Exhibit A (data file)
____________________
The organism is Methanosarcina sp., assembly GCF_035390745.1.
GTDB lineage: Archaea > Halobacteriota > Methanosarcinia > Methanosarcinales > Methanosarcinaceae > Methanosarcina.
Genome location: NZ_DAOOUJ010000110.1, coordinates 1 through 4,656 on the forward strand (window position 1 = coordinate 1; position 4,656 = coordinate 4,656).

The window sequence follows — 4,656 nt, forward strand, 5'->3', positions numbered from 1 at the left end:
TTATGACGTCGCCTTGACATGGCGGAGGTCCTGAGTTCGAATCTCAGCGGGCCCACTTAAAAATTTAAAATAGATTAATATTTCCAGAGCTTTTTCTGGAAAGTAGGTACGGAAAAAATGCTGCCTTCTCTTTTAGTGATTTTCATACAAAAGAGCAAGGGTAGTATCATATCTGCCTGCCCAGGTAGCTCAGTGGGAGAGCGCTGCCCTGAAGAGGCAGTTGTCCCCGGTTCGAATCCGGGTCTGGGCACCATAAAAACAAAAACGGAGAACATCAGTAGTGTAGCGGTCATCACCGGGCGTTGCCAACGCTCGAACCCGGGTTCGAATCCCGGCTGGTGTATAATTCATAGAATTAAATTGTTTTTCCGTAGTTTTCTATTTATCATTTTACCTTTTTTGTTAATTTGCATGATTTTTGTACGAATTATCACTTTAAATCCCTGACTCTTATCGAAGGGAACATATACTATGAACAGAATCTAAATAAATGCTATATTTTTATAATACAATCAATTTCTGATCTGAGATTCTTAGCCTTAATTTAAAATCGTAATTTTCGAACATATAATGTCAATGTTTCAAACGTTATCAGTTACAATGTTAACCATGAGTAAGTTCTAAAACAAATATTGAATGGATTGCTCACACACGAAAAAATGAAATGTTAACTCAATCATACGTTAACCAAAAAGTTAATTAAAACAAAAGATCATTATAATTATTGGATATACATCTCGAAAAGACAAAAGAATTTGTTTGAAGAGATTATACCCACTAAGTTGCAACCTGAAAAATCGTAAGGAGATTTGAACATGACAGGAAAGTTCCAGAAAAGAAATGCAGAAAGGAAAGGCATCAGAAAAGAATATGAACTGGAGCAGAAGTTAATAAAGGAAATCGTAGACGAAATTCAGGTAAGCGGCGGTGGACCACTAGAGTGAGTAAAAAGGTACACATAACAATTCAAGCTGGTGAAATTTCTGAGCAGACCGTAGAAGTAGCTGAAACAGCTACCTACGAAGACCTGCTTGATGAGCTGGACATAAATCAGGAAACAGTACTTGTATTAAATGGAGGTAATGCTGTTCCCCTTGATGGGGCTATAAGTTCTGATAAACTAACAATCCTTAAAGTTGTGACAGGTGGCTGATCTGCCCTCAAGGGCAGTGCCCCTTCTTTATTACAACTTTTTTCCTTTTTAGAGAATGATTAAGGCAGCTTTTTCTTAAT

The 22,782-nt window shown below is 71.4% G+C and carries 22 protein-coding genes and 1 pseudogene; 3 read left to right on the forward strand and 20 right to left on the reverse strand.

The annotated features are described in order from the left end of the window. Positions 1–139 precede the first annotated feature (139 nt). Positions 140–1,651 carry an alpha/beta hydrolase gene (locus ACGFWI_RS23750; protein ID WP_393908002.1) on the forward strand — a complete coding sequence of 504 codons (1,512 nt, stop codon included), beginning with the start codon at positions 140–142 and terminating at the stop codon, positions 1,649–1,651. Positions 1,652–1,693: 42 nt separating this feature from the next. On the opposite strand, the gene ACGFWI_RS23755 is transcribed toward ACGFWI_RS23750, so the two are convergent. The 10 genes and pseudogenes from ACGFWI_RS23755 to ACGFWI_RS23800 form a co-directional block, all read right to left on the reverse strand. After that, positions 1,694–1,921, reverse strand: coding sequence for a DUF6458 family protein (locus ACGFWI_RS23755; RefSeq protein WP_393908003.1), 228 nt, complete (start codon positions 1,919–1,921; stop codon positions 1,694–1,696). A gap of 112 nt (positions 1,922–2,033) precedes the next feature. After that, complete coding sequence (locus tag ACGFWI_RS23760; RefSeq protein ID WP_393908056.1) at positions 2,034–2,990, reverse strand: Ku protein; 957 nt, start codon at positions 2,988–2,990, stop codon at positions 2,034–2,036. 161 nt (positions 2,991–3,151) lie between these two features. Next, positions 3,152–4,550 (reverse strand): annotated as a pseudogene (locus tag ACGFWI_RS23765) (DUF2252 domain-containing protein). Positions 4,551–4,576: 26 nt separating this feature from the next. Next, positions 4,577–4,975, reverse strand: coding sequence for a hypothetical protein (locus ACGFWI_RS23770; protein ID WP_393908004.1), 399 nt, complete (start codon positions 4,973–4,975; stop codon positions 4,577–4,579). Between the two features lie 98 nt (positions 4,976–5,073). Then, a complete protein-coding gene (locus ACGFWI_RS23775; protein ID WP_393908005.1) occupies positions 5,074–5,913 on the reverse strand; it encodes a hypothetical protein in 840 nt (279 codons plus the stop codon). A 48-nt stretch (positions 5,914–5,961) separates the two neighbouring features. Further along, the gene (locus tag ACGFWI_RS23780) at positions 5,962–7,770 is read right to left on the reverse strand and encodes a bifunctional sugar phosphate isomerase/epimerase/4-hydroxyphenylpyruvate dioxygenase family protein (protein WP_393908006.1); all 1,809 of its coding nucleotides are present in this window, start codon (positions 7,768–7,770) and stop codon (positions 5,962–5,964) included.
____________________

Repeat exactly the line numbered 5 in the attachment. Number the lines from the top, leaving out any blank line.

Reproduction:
TTATGACGTCGCCTTGACATGGCGGAGGTCCTGAGTTCGAATCTCAGCGGGCCCACTTAAAAATTTAAAATAGATTAATATTTCCAGAGCTTTTTCTGGAAAGTAGGTACGGAAAAAATGCTGCCTTCTCTTTTAGTGATTTTCATACAAAAGAGCAAGGGTAGTATCATATCTGCCTGCCCAGGTAGCTCAGTGGGAGAGCGCTGCCCTGAAGAGGCAGTTGTCCCCGGTTCGAATCCGGGTCTGGGCACCATAAAAACAAAAACGGAGAACATCAGTAGTGTAGCGGTCATCACCGGGCGTTGCCAACGCTCGAACCCGGGTTCGAATCCCGGCTGGTGTATAATTCATAGAATTAAATTGTTTTTCCGTAGTTTTCTATTTATCATTTTACCTTTTTTGTTAATTTGCATGATTTTTGTACGAATTATCACTTTAAATCCCTGACTCTTATCGAAGGGAACATATACTATGAACAGAATCTAAATAAATGCTATATTTTTATAATACAATCAATTTCTGATCTGAGATTCTTAGCCTTAATTTAAAATCGTAATTTTCGAACATATAATGTCAATGTTTCAAACGTTATCAGTTACAATGTTAACCATGAGTAAGTTCTAAAACAAATATTGAATGGATTGCTCACACACGAAAAAATGAAATGTTAACTCAATCATACGTTAACCAAAAAGTTAATTAAAACAAAAGATCATTATAATTATTGGATATACATCTCGAAAAGACAAAAGAATTTGTTTGAAGAGATTATACCCACTAAGTTGCAACCTGAAAAATCGTAAGGAGATTTGAACATGACAGGAAAGTTCCAGAAAAGAAATGCAGAAAGGAAAGGCATCAGAAAAGAATATGAACTGGAGCAGAAGTTAATAAAGGAAATCGTAGACGAAATTCAGGTAAGCGGCGGTGGACCACTAGAGTGAGTAAAAAGGTACACATAACAATTCAAGCTGGTGAAATTTCTGAGCAGACCGTAGAAGTAGCTGAAACAGCTACCTACGAAGACCTGCTTGATGAGCTGGACATAAATCAGGAAACAGTACTTGTATTAAATGGAGGTAATGCTGTTCCCCTTGATGGGGCTATAAGTTCTGATAAACTAACAATCCTTAAAGTTGTGACAGGTGGCTGATCTGCCCTCAAGGGCAGTGCCCCTTCTTTATTACAACTTTTTTCCTTTTTAGAGAATGATTAAGGCAGCTTTTTCTTAAT